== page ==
What can we do to keep the fire in our children’s eyes burning brightly? How can families and teachers give children the life skills they need to cope in our multi-tasking, multimedia, modern world? These are the central questions Ellen Galinsky explores in the book Mind In The Making: Seven Essential Life Skills Every Child Needs.
I had read Mind In The Making shortly after it was published in 2010, and was avidly following Amanda Morgan’s (Not Just Cute) series of “read along” posts delving deeply into the contents of the book, so I was thrilled to have the opportunity to meet Ellen during a recent talk she gave about the book. Ellen introduced Mind In The Making as an “accidental book”- one that took over ten years to write. She explained, “I didn’t set out to write a book. I started with the idea of doing a study on Youth and Learning. But- “In the course of interviewing young people (from many different backgrounds) for the study, I found far too many of them were turned off by learning, which is in stark contrast to very young children, who are driven to learn. I postponed the study on Youth & Learning and began a journey to answer the following questions: 1) How do children learn best? 2) What makes them stay motivated and engaged in learning? 3) What makes them see themselves as learners, and how do they become ongoing, life-long learners? 4) What can be done to rekindle their motivation if it has been dulled?”
Ellen then decided to make a documentary exploring the best science on children’s learning. But, after a few months of interviewing researchers and working with a production company to film experiments, the documentary grew to become a series. Four to five years later, after examining research across many disciplines, Ellen said she began to see a certain set of skills that emerge in all children who are motivated, engaged learners. She could also see, from looking at longitudinal research, that if parents and teachers promoted these skills, it made a critical difference, and helped children to thrive throughout their lives, which is why she defined the seven skills she identified as life skills. She quipped, “Everyone does something. Some people kayak, and others climb mountains for adventure. I follow research and call it adventure.” My kind of lady!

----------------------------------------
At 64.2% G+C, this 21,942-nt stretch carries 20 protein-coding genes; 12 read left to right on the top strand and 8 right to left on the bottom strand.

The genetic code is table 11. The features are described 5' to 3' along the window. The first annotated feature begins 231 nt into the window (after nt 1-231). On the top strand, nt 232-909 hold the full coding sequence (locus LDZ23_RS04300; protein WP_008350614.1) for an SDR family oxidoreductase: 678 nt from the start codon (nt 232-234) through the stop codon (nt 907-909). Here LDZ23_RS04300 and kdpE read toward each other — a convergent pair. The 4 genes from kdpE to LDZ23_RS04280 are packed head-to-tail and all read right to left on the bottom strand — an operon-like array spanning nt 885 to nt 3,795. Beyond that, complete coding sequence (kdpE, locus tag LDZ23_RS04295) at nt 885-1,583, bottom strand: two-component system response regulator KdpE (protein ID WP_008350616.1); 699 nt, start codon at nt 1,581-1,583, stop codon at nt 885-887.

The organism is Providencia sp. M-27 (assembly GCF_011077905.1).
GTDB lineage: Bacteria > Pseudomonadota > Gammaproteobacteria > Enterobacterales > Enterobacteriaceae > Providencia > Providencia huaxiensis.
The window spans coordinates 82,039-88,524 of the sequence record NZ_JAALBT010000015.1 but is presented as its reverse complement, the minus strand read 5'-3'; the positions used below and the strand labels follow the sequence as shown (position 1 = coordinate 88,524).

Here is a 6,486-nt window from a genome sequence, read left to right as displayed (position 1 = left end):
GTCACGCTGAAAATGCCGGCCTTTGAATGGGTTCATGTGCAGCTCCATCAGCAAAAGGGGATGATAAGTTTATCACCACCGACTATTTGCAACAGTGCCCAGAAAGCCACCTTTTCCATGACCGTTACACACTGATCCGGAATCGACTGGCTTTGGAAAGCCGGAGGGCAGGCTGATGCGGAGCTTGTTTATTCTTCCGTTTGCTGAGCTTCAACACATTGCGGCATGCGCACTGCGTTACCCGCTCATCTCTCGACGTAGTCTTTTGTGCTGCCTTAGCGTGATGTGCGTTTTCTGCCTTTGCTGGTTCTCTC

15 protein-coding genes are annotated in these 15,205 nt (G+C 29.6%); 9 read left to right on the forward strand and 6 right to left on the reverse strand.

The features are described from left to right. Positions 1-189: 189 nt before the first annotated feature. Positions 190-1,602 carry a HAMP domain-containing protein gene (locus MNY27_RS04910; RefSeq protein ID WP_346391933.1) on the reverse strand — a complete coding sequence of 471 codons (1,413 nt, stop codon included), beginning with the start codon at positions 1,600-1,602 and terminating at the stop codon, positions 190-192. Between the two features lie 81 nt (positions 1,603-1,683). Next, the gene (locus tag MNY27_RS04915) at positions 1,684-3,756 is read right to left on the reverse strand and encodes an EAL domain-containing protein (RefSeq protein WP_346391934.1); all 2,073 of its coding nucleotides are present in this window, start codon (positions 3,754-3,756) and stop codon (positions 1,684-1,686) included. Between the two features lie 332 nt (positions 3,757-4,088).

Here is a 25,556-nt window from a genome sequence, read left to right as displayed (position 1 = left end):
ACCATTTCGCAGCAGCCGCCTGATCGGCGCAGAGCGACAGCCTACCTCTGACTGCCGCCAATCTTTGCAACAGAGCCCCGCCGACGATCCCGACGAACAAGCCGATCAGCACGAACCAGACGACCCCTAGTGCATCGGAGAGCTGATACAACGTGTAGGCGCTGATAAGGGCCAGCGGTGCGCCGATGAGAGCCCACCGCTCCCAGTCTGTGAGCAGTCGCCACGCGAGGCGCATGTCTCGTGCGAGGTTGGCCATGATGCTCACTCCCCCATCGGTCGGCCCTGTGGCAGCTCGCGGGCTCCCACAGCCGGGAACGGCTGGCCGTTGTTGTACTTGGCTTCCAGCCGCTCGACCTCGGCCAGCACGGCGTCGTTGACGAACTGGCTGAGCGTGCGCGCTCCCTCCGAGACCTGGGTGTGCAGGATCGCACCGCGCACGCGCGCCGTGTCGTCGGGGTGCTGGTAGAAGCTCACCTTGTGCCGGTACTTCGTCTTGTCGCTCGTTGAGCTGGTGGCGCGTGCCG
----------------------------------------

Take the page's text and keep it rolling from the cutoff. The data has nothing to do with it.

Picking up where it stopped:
All seven of the skills Ellen identified involve what scientists call executive functions of the brain. (Executive functions all involve the prefrontal cortex of the brain, and we use them to manage our attention, our emotions, and our behavior in order to reach our goals. They aren’t just intellectual skills (what we typically think of as IQ), but also encompass social and emotional capacities, and “go beyond what we know, to tap into how we use what we know.” The seven life skills are as follows:
- Focus and Self Control
- Perspective Taking
- Making Connections
- Critical Thinking
- Taking On Challenges
- Self Directed, Engaged Learning
Ellen went on to explain that she wanted to write a book that would bring the research alive in an interesting and engaging way, and not guilt parents, but instead, be hopeful and help them to see how they could nurture their children’s development of these seven life skills through everyday interactions and activities. I’d say she succeeded brilliantly in her goal.